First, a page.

Now I have ran a campaign using Labyrinth Lord. I called it my classics campaign. The party started with Keep on the Borderlands and went thru several classic TSR Modules (including Curse of Xanathon, The Forgotten Temple of Tharizdun, and The Lost Caverns of Tsojcanth) and ending with the Tomb of Horrors (which the party gave up on). Overall the players loved it. Yes, there were a few complaints about how it wasn’t like more modern editions but folks got over it and enjoyed the game.
And here’s Part 1
Roll Dice. Kill Monsters. Take Their Stuff. And Have Fun!
It’s a perfect time to sit back and do a little reflection considering all the crap that is going on. So for me, I want to go back and look at some of the old OSR stuff that’s been influential with me and throw in some extra notes and thoughts since so much time has passed. It seems so long ago and so much has changed.
I know I’ve told this story before but it’s the best place to start. How exactly did I catch the OSR bug? At the time, the gaming group was playing 3.5 and along came the train wreck of 4th Edition and we switched to Pathfinder. And we played Pathfinder a lot. As time progressed, I got more frustrated with it. We’d spend so much time plotting out movement, spell effects, and figuring all sorts of rules minutia rather than actually playing the game. It really hit home with me when I literally was using a spread sheet to keep up with all the various bonuses for my character. It was just too much and started searching the Internet and that’s when came across all those wonderful retroclones and other goodies. I was amazed at just how much was out there and while so much of it was different, it was largely still cross compatible.
IMHO, you can’t really talk about the OSR without looking back OSRIC. OSRIC really opened the doors for all of the games that followed. While it was intended as sort of an old-school SRD, it’s still playable. Sure I’ve got the PDF but it’s something that I rarely if ever use in a game. It’s handy for reference or even a little research. Remember, I did say that it was playable and there’s folks out there who still play it and there’s absolutely nothing wrong with that. And to put bluntly, even if you’re playing something with a different label, chances are it still might be pretty close to OSRIC.
With all that being said, OSRIC does deserve a very special place. It really was the game that started a renewed interest in old-school gaming.
I backed the Indiegogo campaign and I’m glad I did. The Indiegogo had the option for all three decks and right now I can only find what I believe is Volume 1 on the Frog God site. But as you can see, there were three decks. A generic one. One geared for dungeons. And one for wilderness.
So what exactly are these decks? Well, each card has a little bonus or perk for a character. Bonuses, do-overs, confusing an opponent and so on. If you’re familiar with the Savage Worlds Adventure Deck or the Pathfinder Plot Twist Deck then the Dirty Tricks deck is basically the same thing. And yes I have both of those.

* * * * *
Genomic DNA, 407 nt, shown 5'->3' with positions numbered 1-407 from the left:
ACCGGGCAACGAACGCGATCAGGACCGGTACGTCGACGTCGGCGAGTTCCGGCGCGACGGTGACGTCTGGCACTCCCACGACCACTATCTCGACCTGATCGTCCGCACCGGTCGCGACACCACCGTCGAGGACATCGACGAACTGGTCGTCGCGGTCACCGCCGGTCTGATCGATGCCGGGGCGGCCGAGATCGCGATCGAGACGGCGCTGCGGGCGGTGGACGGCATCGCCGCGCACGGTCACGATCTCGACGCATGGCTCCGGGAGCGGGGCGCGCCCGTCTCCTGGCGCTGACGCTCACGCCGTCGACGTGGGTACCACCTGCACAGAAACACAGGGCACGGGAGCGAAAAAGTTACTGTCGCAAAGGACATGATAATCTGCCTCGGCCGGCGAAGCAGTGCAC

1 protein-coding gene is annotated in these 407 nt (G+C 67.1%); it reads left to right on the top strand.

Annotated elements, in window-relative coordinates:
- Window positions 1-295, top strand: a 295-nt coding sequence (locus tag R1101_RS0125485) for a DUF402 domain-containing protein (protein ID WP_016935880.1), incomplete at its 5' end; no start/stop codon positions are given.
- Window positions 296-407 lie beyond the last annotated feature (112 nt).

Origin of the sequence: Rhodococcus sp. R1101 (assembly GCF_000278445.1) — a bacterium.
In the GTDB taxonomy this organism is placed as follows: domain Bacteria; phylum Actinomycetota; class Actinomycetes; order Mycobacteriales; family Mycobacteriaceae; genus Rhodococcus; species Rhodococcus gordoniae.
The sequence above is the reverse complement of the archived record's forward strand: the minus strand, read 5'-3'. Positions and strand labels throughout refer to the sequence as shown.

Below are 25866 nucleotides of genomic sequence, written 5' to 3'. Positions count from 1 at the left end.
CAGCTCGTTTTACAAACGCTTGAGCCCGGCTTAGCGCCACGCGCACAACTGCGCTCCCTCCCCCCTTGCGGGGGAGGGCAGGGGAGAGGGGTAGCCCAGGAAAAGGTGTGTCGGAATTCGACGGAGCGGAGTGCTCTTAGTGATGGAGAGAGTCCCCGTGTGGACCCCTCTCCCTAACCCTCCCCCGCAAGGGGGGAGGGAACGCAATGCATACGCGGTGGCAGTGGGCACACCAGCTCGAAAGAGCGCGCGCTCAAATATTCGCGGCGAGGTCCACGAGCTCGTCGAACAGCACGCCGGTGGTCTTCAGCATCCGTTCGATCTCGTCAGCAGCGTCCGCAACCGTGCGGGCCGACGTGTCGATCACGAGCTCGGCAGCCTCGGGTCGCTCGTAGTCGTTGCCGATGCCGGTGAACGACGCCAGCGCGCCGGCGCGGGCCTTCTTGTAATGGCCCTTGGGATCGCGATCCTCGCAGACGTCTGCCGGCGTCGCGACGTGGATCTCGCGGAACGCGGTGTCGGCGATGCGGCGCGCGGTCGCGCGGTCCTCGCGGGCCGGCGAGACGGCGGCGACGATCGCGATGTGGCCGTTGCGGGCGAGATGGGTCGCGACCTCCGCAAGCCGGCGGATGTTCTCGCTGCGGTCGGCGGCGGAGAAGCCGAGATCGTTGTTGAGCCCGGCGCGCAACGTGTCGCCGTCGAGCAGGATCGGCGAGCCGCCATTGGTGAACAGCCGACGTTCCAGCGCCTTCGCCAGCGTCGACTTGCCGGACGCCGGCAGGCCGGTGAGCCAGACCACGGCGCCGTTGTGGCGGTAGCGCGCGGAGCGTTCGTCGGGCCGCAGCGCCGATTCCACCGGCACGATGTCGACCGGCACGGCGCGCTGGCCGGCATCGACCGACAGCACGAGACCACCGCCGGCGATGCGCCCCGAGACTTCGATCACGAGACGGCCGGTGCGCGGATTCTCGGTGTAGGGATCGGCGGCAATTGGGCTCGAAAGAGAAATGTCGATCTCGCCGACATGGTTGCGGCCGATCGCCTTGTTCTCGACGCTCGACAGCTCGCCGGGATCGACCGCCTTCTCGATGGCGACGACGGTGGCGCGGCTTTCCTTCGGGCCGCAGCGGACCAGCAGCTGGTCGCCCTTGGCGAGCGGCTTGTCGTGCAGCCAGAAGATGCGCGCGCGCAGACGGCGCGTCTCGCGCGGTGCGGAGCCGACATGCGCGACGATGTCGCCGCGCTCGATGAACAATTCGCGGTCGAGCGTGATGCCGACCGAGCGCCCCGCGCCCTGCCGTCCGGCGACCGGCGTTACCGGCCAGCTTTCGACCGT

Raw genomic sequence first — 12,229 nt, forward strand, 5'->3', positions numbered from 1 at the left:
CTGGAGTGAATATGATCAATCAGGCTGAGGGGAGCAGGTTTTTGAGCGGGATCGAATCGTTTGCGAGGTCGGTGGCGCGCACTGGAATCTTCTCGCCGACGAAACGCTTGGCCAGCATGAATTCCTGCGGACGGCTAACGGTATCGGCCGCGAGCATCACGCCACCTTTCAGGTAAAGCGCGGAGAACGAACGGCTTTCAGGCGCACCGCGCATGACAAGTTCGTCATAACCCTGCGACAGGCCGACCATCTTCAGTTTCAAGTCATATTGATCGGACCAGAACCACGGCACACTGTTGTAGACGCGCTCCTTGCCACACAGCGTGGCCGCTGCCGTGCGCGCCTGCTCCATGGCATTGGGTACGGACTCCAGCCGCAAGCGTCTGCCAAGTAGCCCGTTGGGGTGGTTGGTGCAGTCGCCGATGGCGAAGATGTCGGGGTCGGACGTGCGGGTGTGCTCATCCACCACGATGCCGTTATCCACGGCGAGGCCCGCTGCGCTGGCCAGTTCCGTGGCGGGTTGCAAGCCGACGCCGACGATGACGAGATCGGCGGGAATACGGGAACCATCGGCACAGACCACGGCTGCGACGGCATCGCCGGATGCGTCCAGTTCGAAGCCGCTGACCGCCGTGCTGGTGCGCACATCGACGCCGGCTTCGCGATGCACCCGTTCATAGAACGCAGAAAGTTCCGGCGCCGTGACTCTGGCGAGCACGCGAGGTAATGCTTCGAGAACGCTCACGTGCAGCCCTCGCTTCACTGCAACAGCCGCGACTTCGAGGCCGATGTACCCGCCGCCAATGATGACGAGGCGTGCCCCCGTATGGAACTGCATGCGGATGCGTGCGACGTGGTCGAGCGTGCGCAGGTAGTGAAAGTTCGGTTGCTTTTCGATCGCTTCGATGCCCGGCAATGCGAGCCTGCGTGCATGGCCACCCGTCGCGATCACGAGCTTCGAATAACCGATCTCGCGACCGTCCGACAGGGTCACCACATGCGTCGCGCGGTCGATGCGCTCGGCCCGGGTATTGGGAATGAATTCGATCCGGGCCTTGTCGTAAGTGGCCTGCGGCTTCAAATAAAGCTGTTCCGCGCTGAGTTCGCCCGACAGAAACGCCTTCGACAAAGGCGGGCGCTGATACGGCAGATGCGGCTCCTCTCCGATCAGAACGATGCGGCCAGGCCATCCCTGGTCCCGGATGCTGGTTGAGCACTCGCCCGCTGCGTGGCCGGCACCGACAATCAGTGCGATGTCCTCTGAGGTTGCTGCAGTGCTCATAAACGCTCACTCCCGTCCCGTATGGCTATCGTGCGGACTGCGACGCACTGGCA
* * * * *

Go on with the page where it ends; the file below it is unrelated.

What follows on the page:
The Savage Worlds Deck is perfect for Savage Worlds. And the Pathfinder Deck is great for Pathfinder and 3.x. So if you playing Fifth Edition, or any retroclone then well those decks don’t exactly work. Savage Worlds is a completely different game system (duh). And well Pathfinder is Pathfinder. There’s enough similarity between most retroclones and 5E that the decks will work. So they are pretty edition neutral. Oh and there’s some pretty funny quotes on them too.
Now let’s look at a couple of cards:
Jump Back Kiss Myself: Re-roll a failed Saving Throw
It’s Only A Flesh Wound: Take only half damage
I Know Something You Don’t Know..I Am Left Handed: +2 To-Hit and Damage for 3 Rounds
You’re Going To Shoot Your Eye Out: Missile attack blinds opponent for 2 Rounds.
You get the idea. And what are the rules for using these cards? There are none. It’s up to the GM to decide how they are used at the table. Maybe every player gets a card. Or they only get a card if they do something cool. Or roll a Nat 20. Do NPC get cards? That’s up to the GM too. And that’s when they become real Decks of Dirty Tricks. Personally, I’m still bouncing around ideas how exactly I want to use them. Maybe like I mentioned before. A card for every player at the beginning of a session and then an extra card if they do something cool. And I’ll probably think pull a few for NPC use. Insert evil snicker.
These cards add other layer of randomness that can happen during an adventure. While it put strain on the GM’s well thought plot, it will drive stories into completely different directions. And I think it’s good think. I kind of like when the game reaches out to both the players and GM and throws some crazy out there. You know sort of some of the craziness of Dungeon Crawl Classics.
Heck match these up with the Hireling, Encounter, and Treasure Cards, you can have a crazy session with little prep (but a whole lot of improvisation).